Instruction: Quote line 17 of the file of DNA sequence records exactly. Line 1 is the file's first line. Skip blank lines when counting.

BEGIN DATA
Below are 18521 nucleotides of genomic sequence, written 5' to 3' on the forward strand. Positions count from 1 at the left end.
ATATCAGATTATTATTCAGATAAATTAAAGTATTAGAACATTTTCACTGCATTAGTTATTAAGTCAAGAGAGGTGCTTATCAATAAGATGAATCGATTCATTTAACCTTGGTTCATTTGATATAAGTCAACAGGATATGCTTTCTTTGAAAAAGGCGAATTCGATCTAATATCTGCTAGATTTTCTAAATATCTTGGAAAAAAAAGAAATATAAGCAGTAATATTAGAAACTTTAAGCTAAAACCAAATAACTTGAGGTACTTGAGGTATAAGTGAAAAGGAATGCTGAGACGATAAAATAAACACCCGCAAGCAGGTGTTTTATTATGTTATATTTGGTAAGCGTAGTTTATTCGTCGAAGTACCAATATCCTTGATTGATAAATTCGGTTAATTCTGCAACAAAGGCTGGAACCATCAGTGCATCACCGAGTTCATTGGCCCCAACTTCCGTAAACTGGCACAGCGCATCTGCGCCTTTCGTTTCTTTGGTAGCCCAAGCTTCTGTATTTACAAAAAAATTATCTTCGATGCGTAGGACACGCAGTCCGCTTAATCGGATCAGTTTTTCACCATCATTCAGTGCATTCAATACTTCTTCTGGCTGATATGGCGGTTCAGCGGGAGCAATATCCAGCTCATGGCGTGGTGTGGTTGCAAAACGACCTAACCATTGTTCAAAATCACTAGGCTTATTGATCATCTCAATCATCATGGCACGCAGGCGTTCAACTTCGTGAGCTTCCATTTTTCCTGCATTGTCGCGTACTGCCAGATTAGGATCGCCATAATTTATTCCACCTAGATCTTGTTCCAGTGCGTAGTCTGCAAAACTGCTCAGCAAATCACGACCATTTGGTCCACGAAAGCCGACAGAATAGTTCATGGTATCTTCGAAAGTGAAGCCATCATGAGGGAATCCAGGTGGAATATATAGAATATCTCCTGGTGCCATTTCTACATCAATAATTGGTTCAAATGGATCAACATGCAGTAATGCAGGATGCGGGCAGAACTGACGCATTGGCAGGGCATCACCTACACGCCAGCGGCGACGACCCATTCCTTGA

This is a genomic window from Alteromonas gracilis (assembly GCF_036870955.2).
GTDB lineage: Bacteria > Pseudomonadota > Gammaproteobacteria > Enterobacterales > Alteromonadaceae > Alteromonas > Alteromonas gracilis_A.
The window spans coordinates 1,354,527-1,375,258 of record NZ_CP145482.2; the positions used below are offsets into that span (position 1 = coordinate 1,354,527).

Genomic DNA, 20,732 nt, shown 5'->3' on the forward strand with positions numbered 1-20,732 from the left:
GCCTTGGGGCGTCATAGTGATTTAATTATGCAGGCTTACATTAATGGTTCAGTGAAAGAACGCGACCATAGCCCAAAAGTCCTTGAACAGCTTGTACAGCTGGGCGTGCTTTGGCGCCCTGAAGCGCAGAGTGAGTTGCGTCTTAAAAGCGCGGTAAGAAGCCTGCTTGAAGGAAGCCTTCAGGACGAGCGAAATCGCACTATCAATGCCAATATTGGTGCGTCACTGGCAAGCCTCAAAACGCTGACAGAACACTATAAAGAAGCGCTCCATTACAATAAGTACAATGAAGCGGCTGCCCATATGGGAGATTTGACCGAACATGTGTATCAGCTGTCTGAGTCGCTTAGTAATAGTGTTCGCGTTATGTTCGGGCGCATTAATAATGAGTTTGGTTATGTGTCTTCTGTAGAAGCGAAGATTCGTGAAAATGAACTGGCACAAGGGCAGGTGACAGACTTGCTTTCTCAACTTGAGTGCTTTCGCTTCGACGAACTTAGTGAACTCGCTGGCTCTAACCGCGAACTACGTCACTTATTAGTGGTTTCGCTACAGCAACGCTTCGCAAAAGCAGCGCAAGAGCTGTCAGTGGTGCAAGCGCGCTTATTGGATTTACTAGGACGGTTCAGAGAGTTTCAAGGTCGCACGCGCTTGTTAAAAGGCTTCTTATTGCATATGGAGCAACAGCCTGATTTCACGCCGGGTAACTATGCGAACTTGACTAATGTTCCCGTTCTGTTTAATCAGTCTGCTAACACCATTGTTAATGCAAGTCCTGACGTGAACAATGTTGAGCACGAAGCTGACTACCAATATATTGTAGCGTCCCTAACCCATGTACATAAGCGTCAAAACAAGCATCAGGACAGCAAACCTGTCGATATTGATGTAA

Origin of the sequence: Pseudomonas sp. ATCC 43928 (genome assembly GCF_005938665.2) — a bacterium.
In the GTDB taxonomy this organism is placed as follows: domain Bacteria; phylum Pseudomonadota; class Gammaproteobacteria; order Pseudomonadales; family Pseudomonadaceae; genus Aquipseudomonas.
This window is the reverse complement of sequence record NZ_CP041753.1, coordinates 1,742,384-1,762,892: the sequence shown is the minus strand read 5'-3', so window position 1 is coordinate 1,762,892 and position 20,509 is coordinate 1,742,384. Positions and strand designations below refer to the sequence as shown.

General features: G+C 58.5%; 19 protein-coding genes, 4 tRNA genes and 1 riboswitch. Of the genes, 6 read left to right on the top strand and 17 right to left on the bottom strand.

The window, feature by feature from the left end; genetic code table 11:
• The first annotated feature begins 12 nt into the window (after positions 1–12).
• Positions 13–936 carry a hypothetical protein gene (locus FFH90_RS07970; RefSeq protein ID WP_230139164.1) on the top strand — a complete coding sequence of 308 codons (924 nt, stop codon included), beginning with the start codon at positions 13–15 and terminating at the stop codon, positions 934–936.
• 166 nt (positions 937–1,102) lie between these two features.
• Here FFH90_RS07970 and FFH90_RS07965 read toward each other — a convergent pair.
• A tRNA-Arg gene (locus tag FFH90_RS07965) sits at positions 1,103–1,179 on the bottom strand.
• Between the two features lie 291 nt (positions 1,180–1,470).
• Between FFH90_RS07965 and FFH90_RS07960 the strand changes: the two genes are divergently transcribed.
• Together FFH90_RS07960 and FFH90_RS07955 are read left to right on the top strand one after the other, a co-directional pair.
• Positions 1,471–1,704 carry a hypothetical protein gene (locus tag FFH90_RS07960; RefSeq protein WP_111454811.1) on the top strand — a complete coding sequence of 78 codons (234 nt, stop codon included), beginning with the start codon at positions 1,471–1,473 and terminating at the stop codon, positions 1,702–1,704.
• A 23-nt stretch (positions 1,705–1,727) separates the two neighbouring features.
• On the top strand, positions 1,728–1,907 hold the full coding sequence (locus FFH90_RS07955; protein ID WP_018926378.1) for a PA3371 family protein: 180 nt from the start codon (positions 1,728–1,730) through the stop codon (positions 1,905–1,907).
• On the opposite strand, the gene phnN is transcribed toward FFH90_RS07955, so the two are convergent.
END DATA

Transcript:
• A tRNA-Arg gene (locus tag FFH90_RS07965) sits at positions 1,103–1,179 on the bottom strand.